Now find a TV show or turn music on, something to amuse you well you cut hundreds of little 1" x 1" squares. This doesn't take to long but make sure you have lot's of extra's. I like using confetti more then strips, it just seems easier, and less messy.

Step 7:

Now you get to make your concoction >:], it's pretty much 1 cup of water and 1/3 a cup of wallpaper paste (or glue). But wallpaper paste works better, you can add more if you want there's no "exact" amount but keep in mind that it will be sticker and harder to work with the more glue you add. Mix like a lot, and regularly throughout using the mixture.

Step 8:

Paper mache time! woot! This can get very messy, so lay down lot’s of newspaper or work in an area that can be cleaned easily. For those who don’t remember how to paper mache things, or have never done it before, it really is super easy. You’ll just want to dip a piece of confetti’d newspaper, stick it to the sword/blade/whatever your working on, and smooth it over with your finger. And of course, repeat a few hundred times until your prop is covered. I know this step seems a bit pointless, but it is really important.

Step 9:

Now you can either decide to be patient and let it dry naturally (which can take several days) or you can pull out a heat …or hairdryer. With a heat-gun you must be very careful you don't light it on fire - this is not the look your going for- or maybe it is it's not the look I'M going for! I just used a cheap hairdryer on high and it worked pretty well. It took me about 15 minutes to dry one side.

You know it's dry when the newspaper turns white, or at least obviously lighter then it was when it was wet. (You’ll see a big difference) Once it turns white stop drying it, wait an hour or so and home back. The newspaper should be gray again because the moisture underneath is coming to the surface. Go ahead and manually dry it again, then flip it over and do the other side. After that’s done leave your “masterpiece” overnight. It should be fully dry in the morning, but it depends how many newspaper layers you used, I used one and it was fully dry the next day.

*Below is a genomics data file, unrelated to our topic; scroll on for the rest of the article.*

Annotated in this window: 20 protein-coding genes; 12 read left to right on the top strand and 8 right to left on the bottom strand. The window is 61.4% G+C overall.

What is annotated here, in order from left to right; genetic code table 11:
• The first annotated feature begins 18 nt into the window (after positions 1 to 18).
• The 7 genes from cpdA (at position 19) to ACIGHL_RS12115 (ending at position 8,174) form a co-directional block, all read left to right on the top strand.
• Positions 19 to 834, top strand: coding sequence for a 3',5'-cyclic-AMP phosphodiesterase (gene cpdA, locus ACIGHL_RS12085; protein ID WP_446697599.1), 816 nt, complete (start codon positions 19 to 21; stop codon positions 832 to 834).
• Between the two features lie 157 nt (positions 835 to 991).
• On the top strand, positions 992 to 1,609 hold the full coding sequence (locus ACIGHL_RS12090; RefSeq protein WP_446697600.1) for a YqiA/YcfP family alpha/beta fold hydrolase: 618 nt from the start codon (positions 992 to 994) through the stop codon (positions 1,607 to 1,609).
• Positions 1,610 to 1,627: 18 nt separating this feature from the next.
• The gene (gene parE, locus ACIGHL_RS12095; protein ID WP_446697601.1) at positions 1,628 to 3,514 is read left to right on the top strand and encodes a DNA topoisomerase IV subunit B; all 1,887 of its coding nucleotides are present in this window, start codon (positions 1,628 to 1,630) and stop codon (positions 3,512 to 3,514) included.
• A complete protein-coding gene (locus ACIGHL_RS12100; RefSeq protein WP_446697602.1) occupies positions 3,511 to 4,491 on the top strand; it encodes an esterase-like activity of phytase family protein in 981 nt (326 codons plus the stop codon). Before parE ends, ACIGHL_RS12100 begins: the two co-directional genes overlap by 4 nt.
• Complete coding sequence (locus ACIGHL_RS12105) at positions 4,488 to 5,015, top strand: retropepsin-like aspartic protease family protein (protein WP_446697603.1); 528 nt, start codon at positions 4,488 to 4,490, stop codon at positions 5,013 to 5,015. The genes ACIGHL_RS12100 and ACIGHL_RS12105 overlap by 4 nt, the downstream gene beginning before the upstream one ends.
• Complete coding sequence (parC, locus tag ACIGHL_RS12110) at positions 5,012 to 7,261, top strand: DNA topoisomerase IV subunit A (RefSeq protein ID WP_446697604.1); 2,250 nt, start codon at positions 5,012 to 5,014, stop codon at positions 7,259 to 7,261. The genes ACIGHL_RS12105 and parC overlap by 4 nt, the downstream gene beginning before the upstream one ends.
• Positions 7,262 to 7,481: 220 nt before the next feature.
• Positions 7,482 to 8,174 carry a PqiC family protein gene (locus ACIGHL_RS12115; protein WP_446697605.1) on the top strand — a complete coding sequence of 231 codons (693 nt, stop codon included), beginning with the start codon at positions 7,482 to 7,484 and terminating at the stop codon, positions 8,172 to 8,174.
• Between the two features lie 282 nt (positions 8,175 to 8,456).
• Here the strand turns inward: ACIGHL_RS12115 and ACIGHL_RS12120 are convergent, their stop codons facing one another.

Step 10:

Well now it's time for a different, much more disgusting type of paper mache, it's the pulp type you add water to. I'm going to tell you outright to completely ignore the instructions. Put the powder in a cup and add water until it turns into something with a consistency similar to clay, then add a spoon full of glue. Add more pulp if needed until the mixture resembles clay that won't stick to your hands. I used the brand Celluclay because it was the cheapest (About $25 for 5 pounds at Michaels which I got 40% and $3 a pound is a REALLY good deal). But I suppose any type would work.

Step 11:

Once it feels like clay you can start putting it on you prop. I would put a big glob on mine, then smooth it out with my fingers and water.
Once it's as smooth as you can make it squirt water onto it and smooth some more. Repeat again, and again until the entire prop is covered. Once again it’s time to dry, you can use a heat gun/hair dryer to dry it but be careful throughout doing this. Make sure you dry it until it turns a lighter color and then STOP, otherwise it'll crack. Give it an hour and water will seep to the surface and then you can dry it again.

Then you can sand and paint your sword. You can sand paper mache without issue, but it won’t become smooth, it tends to become fuzzy. Which is actually a good thing, just make sure to paint on a layer or two of primer before doing your actual paint job

I hope that was helpful!

Last edited by doxiequeen1 : 03-04-2012 at 02:11 PM.
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Unread 12-10-2010, 04:02 PM   #2
FluffyCoatIzaya
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Omg totally bookmarking this.. i might try this for my wabisuke. im so glad you make this easy to follow tut to make a sword. Thanks for making this. ^^.
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Unread 12-10-2010, 08:46 PM   #3
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Do you have any photos of a finished project done via this method? Also, what would you estimate the weight as?
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Unread 12-10-2010, 09:19 PM   #4
doxiequeen1
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Quote:
Originally Posted by Yui View Post
Do you have any photos of a finished project done via this method? Also, what would you estimate the weight as?
Not yet, I should have the photos up on Monday or Tuesday depending on the weather, it's currently to cold to spray paint anything.

I would say it currently weighs about 4 oz. It's heavier then just foam due to the paper mache but it is incredibly strong for how light it is.
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Unread 12-10-2010, 10:22 PM   #5
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This...is very interesting indeed. I like this.